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Vinyl detail above garage door picture


Ben H
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Went and looked at a friends house yesterday with some major wood/termite damage on the top jam of a vehicle door.

I'm looking for some form of a document or a detailed cut away of the proper way to install siding above the garage door that I can print for them.

The siding guys just laid the J channel on top of an untreated 2x that acts as the top jam piece. Can't see any house wrap, or z flashing. It's a disaster.

The thing that's really bad is termites 10ft in the air. Don't know about you boys, but it doesn't rain termites here.

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Went and looked at a friends house yesterday with some major wood/termite damage on the top jam of a vehicle door.

I'm looking for some form of a document or a detailed cut away of the proper way to install siding above the garage door that I can print for them.

If the top jamb piece projects beyond the plane of the siding, it's supposed to be flashed per IRC 703.8(4). Also, look at the installation instructions for the type of siding that's on the house. The proper way to install it above the garage door isn't any different than the proper way to install it on the rest of the house.

The siding guys just laid the J channel on top of an untreated 2x that acts as the top jam piece. Can't see any house wrap, or z flashing. It's a disaster.

Is there any visible damage from the lack of flashing or paper? This is one area where, if the wall is leaking, you're going to see the water stains.

The thing that's really bad is termites 10ft in the air. Don't know about you boys, but it doesn't rain termites here.

As Scott said, the termites don't care. They've got a straight shot from the earth, up the side jambs, and across the horizontal jamb. Vertical distance means nothing to them.

Are you trying to link the poor siding installation with the termites? Unless these are dampwood termites, the two issues are unrelated. You might as well blame the termite infestation on the fact that the siding installer used the wrong nails. You should be looking at the bottom of the side jambs.

- Jim Katen, Oregon

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Are you trying to link the poor siding installation with the termites? Unless these are dampwood termites, the two issues are unrelated. You might as well blame the termite infestation on the fact that the siding installer used the wrong nails. You should be looking at the bottom of the side jambs.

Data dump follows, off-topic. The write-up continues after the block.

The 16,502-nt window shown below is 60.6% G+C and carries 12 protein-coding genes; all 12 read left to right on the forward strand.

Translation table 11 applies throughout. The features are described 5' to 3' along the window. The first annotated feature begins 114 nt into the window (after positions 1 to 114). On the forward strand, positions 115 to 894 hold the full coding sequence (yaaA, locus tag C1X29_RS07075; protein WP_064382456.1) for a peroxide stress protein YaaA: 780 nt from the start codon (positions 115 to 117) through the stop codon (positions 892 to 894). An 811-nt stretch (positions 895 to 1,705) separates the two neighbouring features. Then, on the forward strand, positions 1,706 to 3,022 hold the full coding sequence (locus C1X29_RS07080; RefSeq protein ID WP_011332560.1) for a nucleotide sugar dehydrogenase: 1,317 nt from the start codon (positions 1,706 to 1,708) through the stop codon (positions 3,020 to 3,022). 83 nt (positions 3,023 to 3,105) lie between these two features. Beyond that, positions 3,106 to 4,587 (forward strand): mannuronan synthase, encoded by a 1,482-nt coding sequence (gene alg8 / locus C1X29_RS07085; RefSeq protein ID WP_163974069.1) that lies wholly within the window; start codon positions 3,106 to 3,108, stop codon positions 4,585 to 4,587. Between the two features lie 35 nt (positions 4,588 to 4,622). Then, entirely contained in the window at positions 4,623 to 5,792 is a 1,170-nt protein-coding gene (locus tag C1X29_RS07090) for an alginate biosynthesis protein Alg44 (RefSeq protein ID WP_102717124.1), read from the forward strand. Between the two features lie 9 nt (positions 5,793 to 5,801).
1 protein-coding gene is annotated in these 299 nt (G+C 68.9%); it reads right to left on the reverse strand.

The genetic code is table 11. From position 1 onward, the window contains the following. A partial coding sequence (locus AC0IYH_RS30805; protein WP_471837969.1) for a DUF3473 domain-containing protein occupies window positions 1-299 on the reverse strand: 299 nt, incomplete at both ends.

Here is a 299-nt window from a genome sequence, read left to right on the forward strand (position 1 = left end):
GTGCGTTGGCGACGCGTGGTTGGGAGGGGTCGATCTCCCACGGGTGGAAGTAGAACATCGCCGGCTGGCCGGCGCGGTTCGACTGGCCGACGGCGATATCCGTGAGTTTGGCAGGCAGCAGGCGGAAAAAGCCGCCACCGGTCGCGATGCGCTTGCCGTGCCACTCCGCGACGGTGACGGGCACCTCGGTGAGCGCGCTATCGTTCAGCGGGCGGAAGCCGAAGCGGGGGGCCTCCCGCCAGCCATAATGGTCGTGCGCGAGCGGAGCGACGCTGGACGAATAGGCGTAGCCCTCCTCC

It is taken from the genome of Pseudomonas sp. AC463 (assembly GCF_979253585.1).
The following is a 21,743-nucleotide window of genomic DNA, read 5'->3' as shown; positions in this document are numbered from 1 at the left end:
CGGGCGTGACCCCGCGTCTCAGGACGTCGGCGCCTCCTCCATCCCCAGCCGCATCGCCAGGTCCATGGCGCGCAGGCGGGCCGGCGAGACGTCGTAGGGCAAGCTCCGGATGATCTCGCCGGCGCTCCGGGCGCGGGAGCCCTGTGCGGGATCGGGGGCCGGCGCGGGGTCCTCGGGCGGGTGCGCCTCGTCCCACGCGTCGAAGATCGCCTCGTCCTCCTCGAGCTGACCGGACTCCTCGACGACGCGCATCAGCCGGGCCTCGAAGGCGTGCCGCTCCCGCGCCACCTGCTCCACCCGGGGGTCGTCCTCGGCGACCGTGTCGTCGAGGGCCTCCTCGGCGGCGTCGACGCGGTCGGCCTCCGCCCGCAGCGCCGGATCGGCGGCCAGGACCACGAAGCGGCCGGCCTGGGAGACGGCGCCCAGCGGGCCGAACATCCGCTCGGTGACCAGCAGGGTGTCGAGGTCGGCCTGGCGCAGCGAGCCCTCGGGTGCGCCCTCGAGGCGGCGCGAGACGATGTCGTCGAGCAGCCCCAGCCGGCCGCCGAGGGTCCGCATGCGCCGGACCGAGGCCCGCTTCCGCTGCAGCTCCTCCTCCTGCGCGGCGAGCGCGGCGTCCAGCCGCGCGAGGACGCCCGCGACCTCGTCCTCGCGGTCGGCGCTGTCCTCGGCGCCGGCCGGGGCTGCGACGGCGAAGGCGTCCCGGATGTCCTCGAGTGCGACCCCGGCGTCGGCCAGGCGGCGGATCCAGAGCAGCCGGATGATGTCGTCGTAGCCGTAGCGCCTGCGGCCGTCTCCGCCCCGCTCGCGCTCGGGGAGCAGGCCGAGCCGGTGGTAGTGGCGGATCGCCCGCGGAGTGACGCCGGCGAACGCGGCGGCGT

- Jim Katen, Oregon

Subterranean termites, at least the ones found here (middle eastern subterranean) are attracted to moist or decaying wood.

Marc

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No, not trying to link anything. I'm sure the crap siding job held water for years, thats what brought the bugs in. (Like Marc said)

I'm gonna get by there next week and take some siding off for them to get a closer peek. I'll see about getting a few pictures. My fear is the termites didn't pass up the first 15 of wall to get to the discovered spot.

I was able to peel back the J channel enough to see the bottom 1/2 of OSB in one spot, it's shot. I'd guess the first foot or so above the door at best will need to be replaced.

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Are you trying to link the poor siding installation with the termites? Unless these are dampwood termites, the two issues are unrelated. You might as well blame the termite infestation on the fact that the siding installer used the wrong nails. You should be looking at the bottom of the side jambs.

- Jim Katen, Oregon

Subterranean termites, at least the ones found here (middle eastern subterranean) are attracted to moist or decaying wood.

Marc

Oh, they're attracted to it here as well, but rotting wood 8' up in the air doesn't call to them. They were already in the structure when they found the wet spot.

- Jim Katen, Oregon

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. . . I was able to peel back the J channel enough to see the bottom 1/2 of OSB in one spot, it's shot. I'd guess the first foot or so above the door at best will need to be replaced.

The real danger is that the header is damaged. Sheathing is easy to fix. 17' long Headers aren't.

- Jim Katen, Oregon

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. . . I was able to peel back the J channel enough to see the bottom 1/2 of OSB in one spot, it's shot. I'd guess the first foot or so above the door at best will need to be replaced.

The real danger is that the header is damaged. Sheathing is easy to fix. 17' long Headers aren't.

- Jim Katen, Oregon

I agree. I have the feeling they're going to ask me to repair it. I also have the feeling they are not going to like what it will cost.

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  • 1 month later...

Ben

Here is a diagram of installation for the manufactured type door jamb surrounds.

http://toolbelt.buildiq.com/tool-docs/S ... oorSBS.pdf

It goes in much the same as a window.

If you are replacing the jamb and have to bend your own metal trims just add a drip at the head that has a two inch upturn and tape it in properly as you would a window. make sure you do not use ACQ for the door buck as it will cause any aluminum to degrade.

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